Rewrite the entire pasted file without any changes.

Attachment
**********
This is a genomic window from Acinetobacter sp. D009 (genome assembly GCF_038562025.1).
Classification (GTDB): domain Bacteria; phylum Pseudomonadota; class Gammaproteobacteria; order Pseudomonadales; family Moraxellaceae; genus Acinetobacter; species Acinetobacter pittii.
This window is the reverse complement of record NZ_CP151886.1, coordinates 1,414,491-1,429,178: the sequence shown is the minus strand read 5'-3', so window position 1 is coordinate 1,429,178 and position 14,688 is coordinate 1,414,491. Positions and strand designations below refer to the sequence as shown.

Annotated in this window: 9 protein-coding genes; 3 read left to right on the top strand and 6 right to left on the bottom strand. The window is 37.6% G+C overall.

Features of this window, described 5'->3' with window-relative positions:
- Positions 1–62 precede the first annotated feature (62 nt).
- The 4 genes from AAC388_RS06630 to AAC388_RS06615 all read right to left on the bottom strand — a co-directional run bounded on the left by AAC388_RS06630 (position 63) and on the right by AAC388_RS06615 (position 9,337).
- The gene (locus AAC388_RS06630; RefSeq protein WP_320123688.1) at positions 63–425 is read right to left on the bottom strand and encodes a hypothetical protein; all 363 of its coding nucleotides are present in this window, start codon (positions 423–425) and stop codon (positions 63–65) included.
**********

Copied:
This is a genomic window from Acinetobacter sp. D009 (genome assembly GCF_038562025.1).
Classification (GTDB): domain Bacteria; phylum Pseudomonadota; class Gammaproteobacteria; order Pseudomonadales; family Moraxellaceae; genus Acinetobacter; species Acinetobacter pittii.
This window is the reverse complement of record NZ_CP151886.1, coordinates 1,414,491-1,429,178: the sequence shown is the minus strand read 5'-3', so window position 1 is coordinate 1,429,178 and position 14,688 is coordinate 1,414,491. Positions and strand designations below refer to the sequence as shown.

Annotated in this window: 9 protein-coding genes; 3 read left to right on the top strand and 6 right to left on the bottom strand. The window is 37.6% G+C overall.

Features of this window, described 5'->3' with window-relative positions:
- Positions 1–62 precede the first annotated feature (62 nt).
- The 4 genes from AAC388_RS06630 to AAC388_RS06615 all read right to left on the bottom strand — a co-directional run bounded on the left by AAC388_RS06630 (position 63) and on the right by AAC388_RS06615 (position 9,337).
- The gene (locus AAC388_RS06630; RefSeq protein WP_320123688.1) at positions 63–425 is read right to left on the bottom strand and encodes a hypothetical protein; all 363 of its coding nucleotides are present in this window, start codon (positions 423–425) and stop codon (positions 63–65) included.